Software development for the Wii starts, controller development matures and (mostly-) finalizes, and the first Wii-related things are given to third-party devs. The VC service is likely conceptualized very early in this year or maybe last year, as Nintendo expands their online plans to the rapidly developing Wii. At E3 2005 Nintendo shows off the empty prototype Wii shell case (E3 2005 Revolution Case), but no actual hardware is shown; GCs are even used to run demos, as at this point development on the Wii's SDK has just begun, with a few GC things imported over to a Wii development tree but little new stuff yet. Nintendo mostly (some SDK drivers still use it) stops using the term "NNGC" at some point in this year. Nintendo mainly focuses this year on finalizing the Wii's hardware, both console and controller; the controller looks pretty different from final at this point but has the same basic design and is being distributed to third parties starting July 2005 as a GameCube peripheral until the Wii devkits/SDK are ready in 2006. The classic controller is also invented during this year, as a controller shell which the Wiimote would fit into. As the year progresses much more effort is put into the software development in the Wii, particularly in the realm of wireless stuff; the VC service is rapidly worked on with a Shop Channel prototype being made with BroadOn, as well as early channel/menu development, although at this point everything is in pretty early prototype stages, it does exist and most of the early prototypes of channels/the menu discussed in the Iwata Asks interviews are probably from later in this year. The controller in its wired version is mostly finalized by the end of the year with most work being focused on the still incomplete wireless version as well as getting the devkits and SDK ready for third-party release. By the end of this year, the Wii is probably close hardware-wise to final, although a few tweaks were most likely made between then and when the hardware was finalized in August 2006.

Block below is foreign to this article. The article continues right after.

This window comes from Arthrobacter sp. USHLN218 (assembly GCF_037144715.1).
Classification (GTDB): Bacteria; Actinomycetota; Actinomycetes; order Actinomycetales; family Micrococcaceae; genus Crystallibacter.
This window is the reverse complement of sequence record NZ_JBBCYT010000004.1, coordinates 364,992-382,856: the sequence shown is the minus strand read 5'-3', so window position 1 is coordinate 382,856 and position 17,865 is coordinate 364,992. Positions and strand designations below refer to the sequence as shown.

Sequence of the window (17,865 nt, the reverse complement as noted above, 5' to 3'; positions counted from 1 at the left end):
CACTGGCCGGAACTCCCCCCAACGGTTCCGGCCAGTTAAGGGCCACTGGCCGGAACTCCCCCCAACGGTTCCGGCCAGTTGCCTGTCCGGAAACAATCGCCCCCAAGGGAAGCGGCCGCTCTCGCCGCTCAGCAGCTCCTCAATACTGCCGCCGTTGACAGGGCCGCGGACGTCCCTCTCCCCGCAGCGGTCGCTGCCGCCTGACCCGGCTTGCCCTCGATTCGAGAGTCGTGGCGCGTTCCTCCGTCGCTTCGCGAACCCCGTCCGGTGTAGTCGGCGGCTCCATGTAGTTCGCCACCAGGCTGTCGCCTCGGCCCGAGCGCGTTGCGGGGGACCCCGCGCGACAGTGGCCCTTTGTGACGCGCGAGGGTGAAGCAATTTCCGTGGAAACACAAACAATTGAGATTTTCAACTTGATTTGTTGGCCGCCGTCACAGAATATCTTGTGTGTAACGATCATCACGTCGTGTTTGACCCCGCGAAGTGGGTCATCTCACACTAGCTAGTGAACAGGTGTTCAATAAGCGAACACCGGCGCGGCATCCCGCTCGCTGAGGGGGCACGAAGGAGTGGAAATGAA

This is the big year where stuff goes from its prototype form to being ready for final release, as well as the Wii being fully opened to third party devs. This can be seen in both the console, controller, and software; the console is shown in its final physical form at E3 2006 this year and its hardware is finalized in August 2006 (as evidenced by release of the NDEV 2.1 as the final version NDEV), and the Wii's SDK as well as NDEVs are finally released to developers in March of this year. The controller goes through a lot of minor changes this year, including the infamous "pause/arrow" plus/minus button design (Dev Tool v4) and the round DPD (sensor bar lens), although the controller and Nunchuk retain the same shape that they did at the end of 2005.